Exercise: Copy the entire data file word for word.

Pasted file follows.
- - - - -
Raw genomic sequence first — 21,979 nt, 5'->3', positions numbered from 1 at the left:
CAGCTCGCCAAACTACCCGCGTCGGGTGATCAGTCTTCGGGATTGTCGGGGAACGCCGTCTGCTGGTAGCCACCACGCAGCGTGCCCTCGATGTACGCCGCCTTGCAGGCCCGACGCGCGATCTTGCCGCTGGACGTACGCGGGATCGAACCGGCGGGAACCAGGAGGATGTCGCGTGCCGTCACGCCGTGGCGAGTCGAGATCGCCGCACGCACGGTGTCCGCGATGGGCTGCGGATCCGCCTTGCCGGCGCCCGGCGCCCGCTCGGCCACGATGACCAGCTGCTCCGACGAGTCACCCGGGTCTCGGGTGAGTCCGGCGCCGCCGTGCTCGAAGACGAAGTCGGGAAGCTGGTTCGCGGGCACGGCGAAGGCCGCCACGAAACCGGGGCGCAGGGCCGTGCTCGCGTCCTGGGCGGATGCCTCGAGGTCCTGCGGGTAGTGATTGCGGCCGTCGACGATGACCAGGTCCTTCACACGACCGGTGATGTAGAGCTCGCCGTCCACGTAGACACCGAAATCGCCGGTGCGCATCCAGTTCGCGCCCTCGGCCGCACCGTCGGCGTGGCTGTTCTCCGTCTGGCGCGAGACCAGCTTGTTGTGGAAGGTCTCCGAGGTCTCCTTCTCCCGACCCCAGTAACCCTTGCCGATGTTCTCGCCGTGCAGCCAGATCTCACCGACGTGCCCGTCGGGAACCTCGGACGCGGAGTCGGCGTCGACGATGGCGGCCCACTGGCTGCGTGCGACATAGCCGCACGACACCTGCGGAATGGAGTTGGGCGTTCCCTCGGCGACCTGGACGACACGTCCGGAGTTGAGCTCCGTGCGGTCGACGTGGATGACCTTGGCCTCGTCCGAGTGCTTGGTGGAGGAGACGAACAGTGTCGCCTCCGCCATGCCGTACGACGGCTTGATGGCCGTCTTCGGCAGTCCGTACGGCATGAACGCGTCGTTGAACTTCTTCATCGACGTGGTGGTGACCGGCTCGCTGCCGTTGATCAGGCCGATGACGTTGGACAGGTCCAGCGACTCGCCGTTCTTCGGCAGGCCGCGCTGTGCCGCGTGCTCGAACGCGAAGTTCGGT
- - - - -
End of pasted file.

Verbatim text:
Raw genomic sequence first — 21,979 nt, 5'->3', positions numbered from 1 at the left:
CAGCTCGCCAAACTACCCGCGTCGGGTGATCAGTCTTCGGGATTGTCGGGGAACGCCGTCTGCTGGTAGCCACCACGCAGCGTGCCCTCGATGTACGCCGCCTTGCAGGCCCGACGCGCGATCTTGCCGCTGGACGTACGCGGGATCGAACCGGCGGGAACCAGGAGGATGTCGCGTGCCGTCACGCCGTGGCGAGTCGAGATCGCCGCACGCACGGTGTCCGCGATGGGCTGCGGATCCGCCTTGCCGGCGCCCGGCGCCCGCTCGGCCACGATGACCAGCTGCTCCGACGAGTCACCCGGGTCTCGGGTGAGTCCGGCGCCGCCGTGCTCGAAGACGAAGTCGGGAAGCTGGTTCGCGGGCACGGCGAAGGCCGCCACGAAACCGGGGCGCAGGGCCGTGCTCGCGTCCTGGGCGGATGCCTCGAGGTCCTGCGGGTAGTGATTGCGGCCGTCGACGATGACCAGGTCCTTCACACGACCGGTGATGTAGAGCTCGCCGTCCACGTAGACACCGAAATCGCCGGTGCGCATCCAGTTCGCGCCCTCGGCCGCACCGTCGGCGTGGCTGTTCTCCGTCTGGCGCGAGACCAGCTTGTTGTGGAAGGTCTCCGAGGTCTCCTTCTCCCGACCCCAGTAACCCTTGCCGATGTTCTCGCCGTGCAGCCAGATCTCACCGACGTGCCCGTCGGGAACCTCGGACGCGGAGTCGGCGTCGACGATGGCGGCCCACTGGCTGCGTGCGACATAGCCGCACGACACCTGCGGAATGGAGTTGGGCGTTCCCTCGGCGACCTGGACGACACGTCCGGAGTTGAGCTCCGTGCGGTCGACGTGGATGACCTTGGCCTCGTCCGAGTGCTTGGTGGAGGAGACGAACAGTGTCGCCTCCGCCATGCCGTACGACGGCTTGATGGCCGTCTTCGGCAGTCCGTACGGCATGAACGCGTCGTTGAACTTCTTCATCGACGTGGTGGTGACCGGCTCGCTGCCGTTGATCAGGCCGATGACGTTGGACAGGTCCAGCGACTCGCCGTTCTTCGGCAGGCCGCGCTGTGCCGCGTGCTCGAACGCGAAGTTCGGT